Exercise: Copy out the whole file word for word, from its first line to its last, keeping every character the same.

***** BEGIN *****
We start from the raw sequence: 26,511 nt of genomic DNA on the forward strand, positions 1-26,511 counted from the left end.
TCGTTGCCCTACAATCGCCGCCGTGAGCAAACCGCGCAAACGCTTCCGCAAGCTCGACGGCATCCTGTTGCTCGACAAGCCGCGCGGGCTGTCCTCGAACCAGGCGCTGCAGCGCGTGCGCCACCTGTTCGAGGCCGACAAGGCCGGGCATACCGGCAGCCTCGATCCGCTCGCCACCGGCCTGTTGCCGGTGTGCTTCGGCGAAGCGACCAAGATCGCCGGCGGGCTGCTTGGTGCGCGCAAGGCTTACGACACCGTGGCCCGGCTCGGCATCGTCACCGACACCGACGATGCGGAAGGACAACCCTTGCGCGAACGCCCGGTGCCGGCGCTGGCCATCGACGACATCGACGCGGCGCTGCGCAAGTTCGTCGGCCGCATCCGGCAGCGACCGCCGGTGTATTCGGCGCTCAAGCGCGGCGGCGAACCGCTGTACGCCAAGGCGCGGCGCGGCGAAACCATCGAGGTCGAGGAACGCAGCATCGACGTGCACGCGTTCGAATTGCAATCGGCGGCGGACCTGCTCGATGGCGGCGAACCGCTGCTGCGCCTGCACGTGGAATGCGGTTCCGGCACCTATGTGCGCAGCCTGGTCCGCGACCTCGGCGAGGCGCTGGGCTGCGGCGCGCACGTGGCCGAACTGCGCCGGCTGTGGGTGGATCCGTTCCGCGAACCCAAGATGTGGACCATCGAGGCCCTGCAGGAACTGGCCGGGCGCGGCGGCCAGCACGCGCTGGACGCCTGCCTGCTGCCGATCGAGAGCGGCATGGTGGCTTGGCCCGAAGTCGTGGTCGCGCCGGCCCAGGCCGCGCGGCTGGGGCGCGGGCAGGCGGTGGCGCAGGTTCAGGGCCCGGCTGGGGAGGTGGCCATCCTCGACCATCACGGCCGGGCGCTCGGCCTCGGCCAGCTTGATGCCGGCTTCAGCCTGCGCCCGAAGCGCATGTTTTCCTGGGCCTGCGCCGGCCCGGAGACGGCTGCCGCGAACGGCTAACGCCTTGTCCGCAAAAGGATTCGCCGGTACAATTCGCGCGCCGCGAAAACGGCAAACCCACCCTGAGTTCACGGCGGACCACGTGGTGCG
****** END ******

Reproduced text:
We start from the raw sequence: 26,511 nt of genomic DNA on the forward strand, positions 1-26,511 counted from the left end.
TCGTTGCCCTACAATCGCCGCCGTGAGCAAACCGCGCAAACGCTTCCGCAAGCTCGACGGCATCCTGTTGCTCGACAAGCCGCGCGGGCTGTCCTCGAACCAGGCGCTGCAGCGCGTGCGCCACCTGTTCGAGGCCGACAAGGCCGGGCATACCGGCAGCCTCGATCCGCTCGCCACCGGCCTGTTGCCGGTGTGCTTCGGCGAAGCGACCAAGATCGCCGGCGGGCTGCTTGGTGCGCGCAAGGCTTACGACACCGTGGCCCGGCTCGGCATCGTCACCGACACCGACGATGCGGAAGGACAACCCTTGCGCGAACGCCCGGTGCCGGCGCTGGCCATCGACGACATCGACGCGGCGCTGCGCAAGTTCGTCGGCCGCATCCGGCAGCGACCGCCGGTGTATTCGGCGCTCAAGCGCGGCGGCGAACCGCTGTACGCCAAGGCGCGGCGCGGCGAAACCATCGAGGTCGAGGAACGCAGCATCGACGTGCACGCGTTCGAATTGCAATCGGCGGCGGACCTGCTCGATGGCGGCGAACCGCTGCTGCGCCTGCACGTGGAATGCGGTTCCGGCACCTATGTGCGCAGCCTGGTCCGCGACCTCGGCGAGGCGCTGGGCTGCGGCGCGCACGTGGCCGAACTGCGCCGGCTGTGGGTGGATCCGTTCCGCGAACCCAAGATGTGGACCATCGAGGCCCTGCAGGAACTGGCCGGGCGCGGCGGCCAGCACGCGCTGGACGCCTGCCTGCTGCCGATCGAGAGCGGCATGGTGGCTTGGCCCGAAGTCGTGGTCGCGCCGGCCCAGGCCGCGCGGCTGGGGCGCGGGCAGGCGGTGGCGCAGGTTCAGGGCCCGGCTGGGGAGGTGGCCATCCTCGACCATCACGGCCGGGCGCTCGGCCTCGGCCAGCTTGATGCCGGCTTCAGCCTGCGCCCGAAGCGCATGTTTTCCTGGGCCTGCGCCGGCCCGGAGACGGCTGCCGCGAACGGCTAACGCCTTGTCCGCAAAAGGATTCGCCGGTACAATTCGCGCGCCGCGAAAACGGCAAACCCACCCTGAGTTCACGGCGGACCACGTGGTGCG